Nigel Paine explains why having no budget is no barrier to great leadership development and shares tips on how to build zero cost programmes that work.
Smaller organisations can give up on leadership development because it’s either too expensive, sucks in too much of the available resources for the benefit of only the few, or – occasionally – because it is seen to deliver little for the investment required. In other words, it is poor value for money. I think that these assumptions point us in completely the wrong direction.
The two main questions I get asked about leadership very frequently reflect these misunderstandings. The first is: how much does it cost to put together a programme for my leaders? And the second: how long will it take to ‘work’. I have two stock replies. The first answer on cost is: let us start from the assumption that you have zero budget, and work up from there. The second answer is more troubling and unwelcome: there are no instant fixes – it’s going to take months and months of consistent work before the benefits impact the whole organisation.
A really good leadership development programme never stops i.e. the organisation gets into the habit of continuous leadership development and improvement. This mindset is incredibly healthy and I want to develop that idea further. So, if a zero budget is a realistic investment profile for some of the trickiest, most important development offered inside your organisation, that must be good news. But that has to be swallowed with a bitter pill: there are no instant fixes in spite of your CEO’s fervent desire for immediate impact.
Start from a zero budget
You should start out from the idea of zero cost and work upwards, rather than starting from a large budget and back to what you can actually afford. But what exactly does that mean and how can it work?
Zero budget = maximum creativity
It means living on your wits! If you don’t have a budget, you have to have imagination and creativity. With no budget, you seek out the best resources that already exist. You build a development model around facilitation and action learning. You involve leaders directly in their own development and hand over ownership to them.
Great resources might have been right next to you all along!
There are so many great, free resources out there. Being forced to make them work for you is a hugely beneficial process in its own right. But it is not only what is out there. It is what is right next to you that matters too. Search out relevant internal documents. Interview great leaders, or try to get CEOs to define their vision. This can generate great resources that cost nothing but can have immediate impact. You should build as much as possible from what exists for nothing, and then decide what is left and what you are going to do to fill the gaps.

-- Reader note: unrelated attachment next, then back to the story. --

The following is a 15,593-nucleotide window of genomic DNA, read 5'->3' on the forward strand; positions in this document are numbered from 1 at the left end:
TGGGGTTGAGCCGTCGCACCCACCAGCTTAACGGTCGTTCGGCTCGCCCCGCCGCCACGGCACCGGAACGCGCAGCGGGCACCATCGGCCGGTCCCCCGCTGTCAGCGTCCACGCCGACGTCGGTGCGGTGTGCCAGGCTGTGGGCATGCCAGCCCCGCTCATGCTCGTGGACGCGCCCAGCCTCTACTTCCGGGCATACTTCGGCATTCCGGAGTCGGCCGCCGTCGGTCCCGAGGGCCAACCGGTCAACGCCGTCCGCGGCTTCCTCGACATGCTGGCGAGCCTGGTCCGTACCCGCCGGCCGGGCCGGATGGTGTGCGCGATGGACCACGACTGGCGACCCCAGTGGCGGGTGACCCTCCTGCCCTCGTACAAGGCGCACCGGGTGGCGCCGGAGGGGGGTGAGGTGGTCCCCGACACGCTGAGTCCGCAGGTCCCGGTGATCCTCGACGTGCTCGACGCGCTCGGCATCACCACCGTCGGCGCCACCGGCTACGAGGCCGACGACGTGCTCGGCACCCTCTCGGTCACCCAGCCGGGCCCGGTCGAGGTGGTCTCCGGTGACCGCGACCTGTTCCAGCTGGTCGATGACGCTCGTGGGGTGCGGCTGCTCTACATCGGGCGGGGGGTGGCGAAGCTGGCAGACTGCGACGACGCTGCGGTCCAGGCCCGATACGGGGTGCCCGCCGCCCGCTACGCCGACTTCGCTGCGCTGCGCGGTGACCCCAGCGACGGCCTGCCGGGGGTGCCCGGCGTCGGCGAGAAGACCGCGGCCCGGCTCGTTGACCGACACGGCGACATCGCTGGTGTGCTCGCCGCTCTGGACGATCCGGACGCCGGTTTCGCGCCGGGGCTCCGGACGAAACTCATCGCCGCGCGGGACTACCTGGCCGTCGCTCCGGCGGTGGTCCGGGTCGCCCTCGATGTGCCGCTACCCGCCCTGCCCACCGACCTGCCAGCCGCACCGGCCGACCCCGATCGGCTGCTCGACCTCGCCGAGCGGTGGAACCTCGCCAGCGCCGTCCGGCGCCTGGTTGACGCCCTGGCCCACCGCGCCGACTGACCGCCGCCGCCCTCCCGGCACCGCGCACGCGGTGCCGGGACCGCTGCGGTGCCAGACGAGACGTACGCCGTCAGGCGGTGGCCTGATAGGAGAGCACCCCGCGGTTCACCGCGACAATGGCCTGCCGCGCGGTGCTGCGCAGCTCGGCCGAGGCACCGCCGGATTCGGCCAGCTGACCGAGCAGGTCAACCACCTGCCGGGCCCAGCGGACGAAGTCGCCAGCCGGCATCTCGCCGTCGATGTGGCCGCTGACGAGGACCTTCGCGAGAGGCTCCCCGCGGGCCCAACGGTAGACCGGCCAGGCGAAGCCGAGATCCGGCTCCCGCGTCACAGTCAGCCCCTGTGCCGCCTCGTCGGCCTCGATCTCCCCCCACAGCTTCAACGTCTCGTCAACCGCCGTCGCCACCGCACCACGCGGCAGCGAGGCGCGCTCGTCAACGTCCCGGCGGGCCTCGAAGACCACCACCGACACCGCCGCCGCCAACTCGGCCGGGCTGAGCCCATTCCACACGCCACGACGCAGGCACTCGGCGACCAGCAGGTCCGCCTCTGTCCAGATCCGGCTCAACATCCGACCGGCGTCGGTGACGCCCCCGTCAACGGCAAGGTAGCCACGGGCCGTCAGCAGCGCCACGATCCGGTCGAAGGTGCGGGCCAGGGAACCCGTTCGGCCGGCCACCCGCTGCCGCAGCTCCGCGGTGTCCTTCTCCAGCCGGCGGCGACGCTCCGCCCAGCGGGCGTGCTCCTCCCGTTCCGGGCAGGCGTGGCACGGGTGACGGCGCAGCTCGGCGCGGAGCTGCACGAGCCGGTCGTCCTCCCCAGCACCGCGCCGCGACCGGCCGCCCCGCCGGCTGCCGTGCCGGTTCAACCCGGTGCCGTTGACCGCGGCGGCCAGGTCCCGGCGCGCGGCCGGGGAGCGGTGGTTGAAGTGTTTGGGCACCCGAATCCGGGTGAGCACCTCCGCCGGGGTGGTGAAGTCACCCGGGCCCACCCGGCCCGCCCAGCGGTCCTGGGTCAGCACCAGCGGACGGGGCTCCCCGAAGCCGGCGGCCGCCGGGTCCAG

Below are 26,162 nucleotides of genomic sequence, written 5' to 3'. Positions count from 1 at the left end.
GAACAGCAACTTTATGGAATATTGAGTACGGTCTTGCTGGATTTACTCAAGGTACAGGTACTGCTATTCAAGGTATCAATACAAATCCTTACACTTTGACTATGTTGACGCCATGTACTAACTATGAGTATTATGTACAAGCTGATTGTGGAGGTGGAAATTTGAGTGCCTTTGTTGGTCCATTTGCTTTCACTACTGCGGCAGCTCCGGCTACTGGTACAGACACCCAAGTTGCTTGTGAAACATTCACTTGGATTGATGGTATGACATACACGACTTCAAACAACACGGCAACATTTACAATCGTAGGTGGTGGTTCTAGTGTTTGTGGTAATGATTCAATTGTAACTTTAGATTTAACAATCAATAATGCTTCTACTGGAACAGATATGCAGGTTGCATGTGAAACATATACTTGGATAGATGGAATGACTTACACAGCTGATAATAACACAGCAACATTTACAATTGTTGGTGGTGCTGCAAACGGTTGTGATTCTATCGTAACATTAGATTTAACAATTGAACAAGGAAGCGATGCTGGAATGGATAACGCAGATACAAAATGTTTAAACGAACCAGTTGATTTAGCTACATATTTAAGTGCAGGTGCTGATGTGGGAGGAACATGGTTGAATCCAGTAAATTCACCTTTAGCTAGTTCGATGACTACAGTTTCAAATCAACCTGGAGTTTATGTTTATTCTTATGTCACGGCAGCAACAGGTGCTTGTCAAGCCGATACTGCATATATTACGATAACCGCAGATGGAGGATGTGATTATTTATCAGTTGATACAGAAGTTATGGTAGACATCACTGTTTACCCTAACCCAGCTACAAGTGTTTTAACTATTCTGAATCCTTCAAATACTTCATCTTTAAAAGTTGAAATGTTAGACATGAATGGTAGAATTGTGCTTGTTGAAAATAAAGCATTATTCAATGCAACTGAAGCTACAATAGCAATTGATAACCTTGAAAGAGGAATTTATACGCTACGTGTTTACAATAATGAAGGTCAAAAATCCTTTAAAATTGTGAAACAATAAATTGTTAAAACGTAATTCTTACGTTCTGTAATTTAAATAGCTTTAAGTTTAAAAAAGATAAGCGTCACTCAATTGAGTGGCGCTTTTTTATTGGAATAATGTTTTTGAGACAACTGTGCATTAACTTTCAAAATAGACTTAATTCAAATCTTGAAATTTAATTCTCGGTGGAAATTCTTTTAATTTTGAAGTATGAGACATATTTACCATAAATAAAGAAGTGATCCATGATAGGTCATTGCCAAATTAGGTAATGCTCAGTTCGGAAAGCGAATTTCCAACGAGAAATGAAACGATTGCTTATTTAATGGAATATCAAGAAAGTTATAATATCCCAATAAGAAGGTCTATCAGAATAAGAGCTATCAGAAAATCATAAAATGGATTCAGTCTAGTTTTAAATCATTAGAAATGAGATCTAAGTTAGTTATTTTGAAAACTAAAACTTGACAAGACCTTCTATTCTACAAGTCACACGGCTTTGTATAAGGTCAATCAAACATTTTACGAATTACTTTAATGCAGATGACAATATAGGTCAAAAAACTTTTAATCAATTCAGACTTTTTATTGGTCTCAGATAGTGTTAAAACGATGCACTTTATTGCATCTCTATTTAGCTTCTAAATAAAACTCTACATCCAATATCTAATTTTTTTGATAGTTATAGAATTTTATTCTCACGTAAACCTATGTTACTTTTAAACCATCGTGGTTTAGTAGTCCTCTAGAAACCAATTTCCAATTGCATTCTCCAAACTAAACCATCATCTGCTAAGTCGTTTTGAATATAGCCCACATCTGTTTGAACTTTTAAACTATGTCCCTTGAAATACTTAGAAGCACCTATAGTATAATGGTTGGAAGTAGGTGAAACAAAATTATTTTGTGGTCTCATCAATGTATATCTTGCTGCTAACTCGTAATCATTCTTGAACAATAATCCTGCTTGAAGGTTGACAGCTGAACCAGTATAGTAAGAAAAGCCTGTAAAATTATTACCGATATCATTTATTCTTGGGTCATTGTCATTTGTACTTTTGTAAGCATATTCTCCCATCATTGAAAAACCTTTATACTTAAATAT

Keep going: it’s sustained effort – not budget – that creates success
The best of ideas often emerge when you are forced to work with the lowest of budgets. If you read my book, you will have seen that there is no set model or optimum methodology for learning about leadership development. There are many, many approaches, and they can all be made to work or they can all fail. Their success has nothing to do with their cost. So never assume programmes work straight out of the box. Everything needs fine tuning and contextualisation to make it relevant.
Do your leaders ‘own’ their development?
The best people to help you on this journey are the people to whom the programme is aimed at. They can test every component out and ensure it delivers the right kind of impact. Just because you like something does not mean that it works. Co-creation is very important.
What does success look like?
Start from the change you want to see and work your way forward from there. This gives you clear, quantifiable impact measures (did it work?). Think of your programme as a series of small elements which can be moved around and reordered, reworked or replaced. Brainstorm creative ideas to deliver these components, then assemble them into a sequence that will work for the target group. Context is everything here.
I have a great idea! Why don’t we work together on this? I would love to help you build your own unique development strategy for your leaders. We could put a four session, online development programme together that will help you build a unique programme that works for you, using the guidelines and processes I have suggested. You bring your ideas, and the change you want to see, and I will bring my methodology. Together we will search for resources, and test out our plans. Let me know if you want to try it.
This blog is based on the ideas in my book called: Building Leadership Development Programmes: zero cost to high investment programmes that work The book was published at the beginning of 2017. For a 20% discount and free postage and packing, please order from Kogan Page www.koganpage.com adding the discount code FRIENDSOFNIGEL at the checkout.
Nigel Paine is an author, broadcaster, blogger, coach and University teacher in all things learning, leadership and technology. Find out more at http://www.nigelpaine.com/